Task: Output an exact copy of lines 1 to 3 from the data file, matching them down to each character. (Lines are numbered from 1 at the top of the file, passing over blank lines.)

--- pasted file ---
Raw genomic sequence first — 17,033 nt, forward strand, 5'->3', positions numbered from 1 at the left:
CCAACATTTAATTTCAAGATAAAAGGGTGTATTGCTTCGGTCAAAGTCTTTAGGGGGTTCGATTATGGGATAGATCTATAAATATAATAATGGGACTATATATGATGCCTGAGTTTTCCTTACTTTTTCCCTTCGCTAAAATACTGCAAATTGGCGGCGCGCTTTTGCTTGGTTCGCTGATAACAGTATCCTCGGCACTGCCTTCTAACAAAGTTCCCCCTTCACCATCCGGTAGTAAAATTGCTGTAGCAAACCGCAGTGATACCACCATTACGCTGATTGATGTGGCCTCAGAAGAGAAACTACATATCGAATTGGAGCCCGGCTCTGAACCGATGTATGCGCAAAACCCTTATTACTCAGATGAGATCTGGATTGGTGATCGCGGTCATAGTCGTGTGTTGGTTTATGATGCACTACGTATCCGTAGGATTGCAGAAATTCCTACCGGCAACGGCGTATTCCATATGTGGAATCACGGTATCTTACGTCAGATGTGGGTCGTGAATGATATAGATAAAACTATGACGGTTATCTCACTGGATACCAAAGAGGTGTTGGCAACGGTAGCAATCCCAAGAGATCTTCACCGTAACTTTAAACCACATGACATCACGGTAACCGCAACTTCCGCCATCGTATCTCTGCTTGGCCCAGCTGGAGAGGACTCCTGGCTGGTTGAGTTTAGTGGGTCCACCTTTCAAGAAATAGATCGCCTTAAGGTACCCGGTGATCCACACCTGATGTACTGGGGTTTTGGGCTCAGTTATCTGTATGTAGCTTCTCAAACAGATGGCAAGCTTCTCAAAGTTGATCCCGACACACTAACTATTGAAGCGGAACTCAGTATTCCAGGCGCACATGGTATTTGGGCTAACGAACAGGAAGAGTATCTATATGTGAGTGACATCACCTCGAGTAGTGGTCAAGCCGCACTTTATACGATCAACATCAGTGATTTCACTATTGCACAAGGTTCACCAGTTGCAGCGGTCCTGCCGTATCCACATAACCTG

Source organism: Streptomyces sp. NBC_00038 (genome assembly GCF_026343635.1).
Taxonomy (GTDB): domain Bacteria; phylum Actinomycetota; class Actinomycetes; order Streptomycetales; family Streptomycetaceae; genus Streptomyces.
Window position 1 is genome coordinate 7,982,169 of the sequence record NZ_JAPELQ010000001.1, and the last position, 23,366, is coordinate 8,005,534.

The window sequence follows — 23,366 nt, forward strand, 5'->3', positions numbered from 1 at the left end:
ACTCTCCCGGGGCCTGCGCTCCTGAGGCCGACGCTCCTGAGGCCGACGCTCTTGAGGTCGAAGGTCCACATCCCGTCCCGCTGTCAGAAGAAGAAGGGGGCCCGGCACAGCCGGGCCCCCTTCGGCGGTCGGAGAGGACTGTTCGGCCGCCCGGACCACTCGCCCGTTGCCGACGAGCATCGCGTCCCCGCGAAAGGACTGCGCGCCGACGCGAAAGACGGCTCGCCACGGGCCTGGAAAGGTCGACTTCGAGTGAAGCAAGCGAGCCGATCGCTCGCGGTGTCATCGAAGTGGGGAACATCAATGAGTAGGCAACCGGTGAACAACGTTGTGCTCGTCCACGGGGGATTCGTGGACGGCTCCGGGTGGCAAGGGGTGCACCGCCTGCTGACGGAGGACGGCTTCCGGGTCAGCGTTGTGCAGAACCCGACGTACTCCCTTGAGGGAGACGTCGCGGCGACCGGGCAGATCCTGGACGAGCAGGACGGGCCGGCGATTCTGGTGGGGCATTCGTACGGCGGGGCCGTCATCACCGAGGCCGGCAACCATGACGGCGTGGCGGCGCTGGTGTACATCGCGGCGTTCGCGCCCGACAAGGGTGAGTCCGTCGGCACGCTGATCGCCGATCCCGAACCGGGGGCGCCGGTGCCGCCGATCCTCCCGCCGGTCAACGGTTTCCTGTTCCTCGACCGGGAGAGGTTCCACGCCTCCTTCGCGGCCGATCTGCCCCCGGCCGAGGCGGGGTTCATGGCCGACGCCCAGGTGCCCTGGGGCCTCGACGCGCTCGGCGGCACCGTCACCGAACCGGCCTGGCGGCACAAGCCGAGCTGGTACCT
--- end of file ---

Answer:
Raw genomic sequence first — 17,033 nt, forward strand, 5'->3', positions numbered from 1 at the left:
CCAACATTTAATTTCAAGATAAAAGGGTGTATTGCTTCGGTCAAAGTCTTTAGGGGGTTCGATTATGGGATAGATCTATAAATATAATAATGGGACTATATATGATGCCTGAGTTTTCCTTACTTTTTCCCTTCGCTAAAATACTGCAAATTGGCGGCGCGCTTTTGCTTGGTTCGCTGATAACAGTATCCTCGGCACTGCCTTCTAACAAAGTTCCCCCTTCACCATCCGGTAGTAAAATTGCTGTAGCAAACCGCAGTGATACCACCATTACGCTGATTGATGTGGCCTCAGAAGAGAAACTACATATCGAATTGGAGCCCGGCTCTGAACCGATGTATGCGCAAAACCCTTATTACTCAGATGAGATCTGGATTGGTGATCGCGGTCATAGTCGTGTGTTGGTTTATGATGCACTACGTATCCGTAGGATTGCAGAAATTCCTACCGGCAACGGCGTATTCCATATGTGGAATCACGGTATCTTACGTCAGATGTGGGTCGTGAATGATATAGATAAAACTATGACGGTTATCTCACTGGATACCAAAGAGGTGTTGGCAACGGTAGCAATCCCAAGAGATCTTCACCGTAACTTTAAACCACATGACATCACGGTAACCGCAACTTCCGCCATCGTATCTCTGCTTGGCCCAGCTGGAGAGGACTCCTGGCTGGTTGAGTTTAGTGGGTCCACCTTTCAAGAAATAGATCGCCTTAAGGTACCCGGTGATCCACACCTGATGTACTGGGGTTTTGGGCTCAGTTATCTGTATGTAGCTTCTCAAACAGATGGCAAGCTTCTCAAAGTTGATCCCGACACACTAACTATTGAAGCGGAACTCAGTATTCCAGGCGCACATGGTATTTGGGCTAACGAACAGGAAGAGTATCTATATGTGAGTGACATCACCTCGAGTAGTGGTCAAGCCGCACTTTATACGATCAACATCAGTGATTTCACTATTGCACAAGGTTCACCAGTTGCAGCGGTCCTGCCGTATCCACATAACCTG

Source organism: Streptomyces sp. NBC_00038 (genome assembly GCF_026343635.1).